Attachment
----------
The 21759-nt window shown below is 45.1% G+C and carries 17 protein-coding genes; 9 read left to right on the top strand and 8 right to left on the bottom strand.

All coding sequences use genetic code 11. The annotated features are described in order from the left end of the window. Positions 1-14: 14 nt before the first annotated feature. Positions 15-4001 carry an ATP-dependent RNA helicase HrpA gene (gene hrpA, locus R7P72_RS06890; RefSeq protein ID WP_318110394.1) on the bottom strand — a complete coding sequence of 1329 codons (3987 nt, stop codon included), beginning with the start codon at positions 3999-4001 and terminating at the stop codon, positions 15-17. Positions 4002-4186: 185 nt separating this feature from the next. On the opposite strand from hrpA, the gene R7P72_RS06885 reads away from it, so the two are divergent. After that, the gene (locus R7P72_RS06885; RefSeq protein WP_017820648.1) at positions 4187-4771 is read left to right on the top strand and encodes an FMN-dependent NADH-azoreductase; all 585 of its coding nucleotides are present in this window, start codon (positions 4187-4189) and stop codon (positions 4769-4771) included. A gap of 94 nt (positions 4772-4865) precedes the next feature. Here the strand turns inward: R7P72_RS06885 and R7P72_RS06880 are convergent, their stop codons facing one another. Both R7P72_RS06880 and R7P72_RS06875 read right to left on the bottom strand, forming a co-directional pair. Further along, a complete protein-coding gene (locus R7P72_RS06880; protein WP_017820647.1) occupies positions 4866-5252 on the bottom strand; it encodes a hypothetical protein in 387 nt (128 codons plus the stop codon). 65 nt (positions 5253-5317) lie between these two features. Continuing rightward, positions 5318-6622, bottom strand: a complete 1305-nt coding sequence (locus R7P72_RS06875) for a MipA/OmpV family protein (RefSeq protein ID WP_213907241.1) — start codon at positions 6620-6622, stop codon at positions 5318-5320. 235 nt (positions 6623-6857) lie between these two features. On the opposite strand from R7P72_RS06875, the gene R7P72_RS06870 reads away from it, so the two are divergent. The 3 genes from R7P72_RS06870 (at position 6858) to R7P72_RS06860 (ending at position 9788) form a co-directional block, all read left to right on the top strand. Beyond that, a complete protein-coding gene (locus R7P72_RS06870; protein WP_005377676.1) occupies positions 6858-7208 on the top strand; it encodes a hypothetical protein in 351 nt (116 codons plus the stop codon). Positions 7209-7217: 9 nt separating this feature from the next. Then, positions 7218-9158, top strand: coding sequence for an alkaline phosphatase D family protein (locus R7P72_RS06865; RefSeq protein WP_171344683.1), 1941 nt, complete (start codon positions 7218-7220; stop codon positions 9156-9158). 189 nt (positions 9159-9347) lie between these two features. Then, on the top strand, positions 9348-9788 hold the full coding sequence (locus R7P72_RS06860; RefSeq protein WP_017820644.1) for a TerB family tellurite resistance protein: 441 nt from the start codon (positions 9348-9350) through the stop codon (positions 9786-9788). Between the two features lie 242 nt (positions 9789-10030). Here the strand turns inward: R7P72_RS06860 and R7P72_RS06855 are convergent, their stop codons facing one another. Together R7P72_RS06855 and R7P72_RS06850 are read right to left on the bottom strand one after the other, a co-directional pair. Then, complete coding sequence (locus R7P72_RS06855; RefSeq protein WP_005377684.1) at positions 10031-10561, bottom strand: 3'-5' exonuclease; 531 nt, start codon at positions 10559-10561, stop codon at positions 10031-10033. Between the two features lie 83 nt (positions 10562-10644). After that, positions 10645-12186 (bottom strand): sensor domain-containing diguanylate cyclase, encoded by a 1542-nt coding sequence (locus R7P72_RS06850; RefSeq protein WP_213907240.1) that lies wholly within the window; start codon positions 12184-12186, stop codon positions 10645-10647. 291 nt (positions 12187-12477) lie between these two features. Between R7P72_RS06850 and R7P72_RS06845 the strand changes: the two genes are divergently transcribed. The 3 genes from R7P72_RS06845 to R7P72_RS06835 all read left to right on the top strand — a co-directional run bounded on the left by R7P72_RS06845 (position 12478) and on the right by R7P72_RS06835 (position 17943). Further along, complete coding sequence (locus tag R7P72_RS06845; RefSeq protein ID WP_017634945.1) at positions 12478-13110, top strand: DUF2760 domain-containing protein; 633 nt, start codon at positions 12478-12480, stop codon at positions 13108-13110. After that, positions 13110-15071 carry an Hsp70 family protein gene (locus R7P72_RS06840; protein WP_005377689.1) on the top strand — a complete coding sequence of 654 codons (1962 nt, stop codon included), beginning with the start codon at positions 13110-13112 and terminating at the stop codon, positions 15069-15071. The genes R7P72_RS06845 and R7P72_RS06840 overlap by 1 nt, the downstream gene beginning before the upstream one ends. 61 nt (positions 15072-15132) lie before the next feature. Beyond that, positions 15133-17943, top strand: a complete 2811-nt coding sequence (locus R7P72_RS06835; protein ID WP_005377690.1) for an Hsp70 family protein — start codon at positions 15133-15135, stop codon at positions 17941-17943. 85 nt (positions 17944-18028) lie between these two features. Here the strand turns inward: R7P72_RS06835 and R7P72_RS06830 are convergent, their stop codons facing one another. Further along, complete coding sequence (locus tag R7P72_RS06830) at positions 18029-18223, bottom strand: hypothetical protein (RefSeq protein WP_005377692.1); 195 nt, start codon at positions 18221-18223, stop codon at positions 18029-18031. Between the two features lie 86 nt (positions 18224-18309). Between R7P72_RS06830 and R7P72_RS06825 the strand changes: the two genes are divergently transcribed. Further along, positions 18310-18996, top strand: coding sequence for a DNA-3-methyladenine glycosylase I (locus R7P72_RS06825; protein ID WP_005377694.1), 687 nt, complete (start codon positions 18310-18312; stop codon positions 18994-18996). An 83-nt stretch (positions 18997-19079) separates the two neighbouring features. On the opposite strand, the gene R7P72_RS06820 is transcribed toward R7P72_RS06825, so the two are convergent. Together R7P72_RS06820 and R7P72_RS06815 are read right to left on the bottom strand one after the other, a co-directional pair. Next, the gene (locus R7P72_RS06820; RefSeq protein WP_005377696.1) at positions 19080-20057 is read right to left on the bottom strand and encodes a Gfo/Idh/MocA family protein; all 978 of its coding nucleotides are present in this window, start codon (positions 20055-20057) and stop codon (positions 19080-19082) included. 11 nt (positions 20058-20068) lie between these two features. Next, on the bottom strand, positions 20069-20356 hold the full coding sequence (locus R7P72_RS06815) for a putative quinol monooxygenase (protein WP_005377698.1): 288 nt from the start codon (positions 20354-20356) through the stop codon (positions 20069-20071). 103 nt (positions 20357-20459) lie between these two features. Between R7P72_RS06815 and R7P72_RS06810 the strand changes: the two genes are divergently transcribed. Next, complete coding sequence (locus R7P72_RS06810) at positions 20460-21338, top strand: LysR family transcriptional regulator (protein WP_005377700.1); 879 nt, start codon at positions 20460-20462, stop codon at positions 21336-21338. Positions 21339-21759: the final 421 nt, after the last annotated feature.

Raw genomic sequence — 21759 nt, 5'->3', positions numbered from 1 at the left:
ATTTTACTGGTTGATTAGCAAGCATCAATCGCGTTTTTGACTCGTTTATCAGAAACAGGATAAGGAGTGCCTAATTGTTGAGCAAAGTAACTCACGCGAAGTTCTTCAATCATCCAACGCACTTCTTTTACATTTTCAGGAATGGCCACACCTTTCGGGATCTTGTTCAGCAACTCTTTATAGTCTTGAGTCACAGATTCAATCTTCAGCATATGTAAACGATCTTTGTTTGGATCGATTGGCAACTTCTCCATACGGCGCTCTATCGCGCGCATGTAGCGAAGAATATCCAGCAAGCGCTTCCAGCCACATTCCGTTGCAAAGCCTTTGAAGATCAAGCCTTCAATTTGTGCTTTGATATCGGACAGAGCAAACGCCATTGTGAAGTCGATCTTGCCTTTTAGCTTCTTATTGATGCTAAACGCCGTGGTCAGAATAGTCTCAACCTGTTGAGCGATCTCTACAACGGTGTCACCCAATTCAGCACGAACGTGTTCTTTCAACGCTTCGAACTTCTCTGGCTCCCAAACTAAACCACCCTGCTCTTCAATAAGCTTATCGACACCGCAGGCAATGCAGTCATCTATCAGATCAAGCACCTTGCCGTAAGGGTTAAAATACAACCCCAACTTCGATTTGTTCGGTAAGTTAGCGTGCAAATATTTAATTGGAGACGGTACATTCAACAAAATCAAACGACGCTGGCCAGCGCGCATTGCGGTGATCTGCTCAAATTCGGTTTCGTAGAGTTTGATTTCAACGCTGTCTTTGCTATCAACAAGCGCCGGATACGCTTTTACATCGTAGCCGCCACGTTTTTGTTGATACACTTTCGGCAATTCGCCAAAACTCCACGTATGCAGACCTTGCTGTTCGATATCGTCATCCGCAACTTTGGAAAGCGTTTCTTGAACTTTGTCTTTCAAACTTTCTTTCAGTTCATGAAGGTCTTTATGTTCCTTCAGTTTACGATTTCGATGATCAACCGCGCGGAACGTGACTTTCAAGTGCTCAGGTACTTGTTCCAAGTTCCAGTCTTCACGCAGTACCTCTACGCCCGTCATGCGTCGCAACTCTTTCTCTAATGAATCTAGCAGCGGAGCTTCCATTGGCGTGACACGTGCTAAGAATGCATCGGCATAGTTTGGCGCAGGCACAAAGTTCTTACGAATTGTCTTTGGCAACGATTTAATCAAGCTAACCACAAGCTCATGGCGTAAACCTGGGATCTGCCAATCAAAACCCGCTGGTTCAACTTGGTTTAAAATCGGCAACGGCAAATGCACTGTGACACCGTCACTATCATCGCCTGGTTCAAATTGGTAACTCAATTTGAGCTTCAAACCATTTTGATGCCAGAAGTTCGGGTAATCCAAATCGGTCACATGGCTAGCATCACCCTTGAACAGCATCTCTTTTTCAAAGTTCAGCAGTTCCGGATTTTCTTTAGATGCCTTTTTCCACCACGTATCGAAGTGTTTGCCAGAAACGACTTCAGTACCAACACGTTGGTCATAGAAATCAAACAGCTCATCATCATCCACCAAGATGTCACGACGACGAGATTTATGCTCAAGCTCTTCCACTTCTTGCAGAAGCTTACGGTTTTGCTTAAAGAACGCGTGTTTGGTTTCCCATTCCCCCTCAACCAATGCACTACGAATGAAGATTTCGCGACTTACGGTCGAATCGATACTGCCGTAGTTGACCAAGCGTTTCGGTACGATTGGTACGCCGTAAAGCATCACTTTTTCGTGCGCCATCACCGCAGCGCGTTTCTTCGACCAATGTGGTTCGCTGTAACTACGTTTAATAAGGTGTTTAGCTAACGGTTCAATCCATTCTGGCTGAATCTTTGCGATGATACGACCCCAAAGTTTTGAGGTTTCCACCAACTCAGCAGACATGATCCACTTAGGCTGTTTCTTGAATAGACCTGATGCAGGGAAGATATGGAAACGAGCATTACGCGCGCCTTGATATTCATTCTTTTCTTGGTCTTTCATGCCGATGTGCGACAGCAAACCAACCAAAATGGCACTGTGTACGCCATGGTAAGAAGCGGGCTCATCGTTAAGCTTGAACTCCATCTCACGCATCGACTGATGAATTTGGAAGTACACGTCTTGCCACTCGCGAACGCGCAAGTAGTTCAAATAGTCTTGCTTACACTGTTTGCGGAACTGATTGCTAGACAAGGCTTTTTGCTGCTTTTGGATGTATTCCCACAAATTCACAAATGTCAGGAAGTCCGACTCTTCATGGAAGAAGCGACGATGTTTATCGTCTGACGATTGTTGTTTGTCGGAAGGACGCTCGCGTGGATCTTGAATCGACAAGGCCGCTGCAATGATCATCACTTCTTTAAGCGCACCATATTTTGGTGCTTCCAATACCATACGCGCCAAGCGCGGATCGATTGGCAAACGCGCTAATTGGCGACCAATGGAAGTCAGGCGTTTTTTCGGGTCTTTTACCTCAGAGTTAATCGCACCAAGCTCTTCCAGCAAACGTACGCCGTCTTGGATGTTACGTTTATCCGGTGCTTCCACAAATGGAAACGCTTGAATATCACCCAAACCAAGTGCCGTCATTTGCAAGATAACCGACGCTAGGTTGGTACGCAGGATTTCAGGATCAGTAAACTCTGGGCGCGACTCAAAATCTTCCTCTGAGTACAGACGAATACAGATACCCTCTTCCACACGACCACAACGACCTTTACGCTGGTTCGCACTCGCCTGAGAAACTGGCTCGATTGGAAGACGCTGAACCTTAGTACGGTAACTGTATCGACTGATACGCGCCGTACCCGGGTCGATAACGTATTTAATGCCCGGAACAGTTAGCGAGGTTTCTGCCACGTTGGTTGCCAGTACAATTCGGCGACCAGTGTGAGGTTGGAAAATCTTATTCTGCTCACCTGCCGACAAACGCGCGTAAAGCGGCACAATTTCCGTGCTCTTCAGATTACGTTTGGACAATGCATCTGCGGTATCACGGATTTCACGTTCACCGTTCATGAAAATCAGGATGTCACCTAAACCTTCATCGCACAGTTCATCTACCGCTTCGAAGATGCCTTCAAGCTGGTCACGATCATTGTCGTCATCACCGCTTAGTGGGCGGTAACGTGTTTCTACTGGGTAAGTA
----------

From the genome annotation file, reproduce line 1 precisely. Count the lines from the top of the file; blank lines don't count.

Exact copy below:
The 21759-nt window shown below is 45.1% G+C and carries 17 protein-coding genes; 9 read left to right on the top strand and 8 right to left on the bottom strand.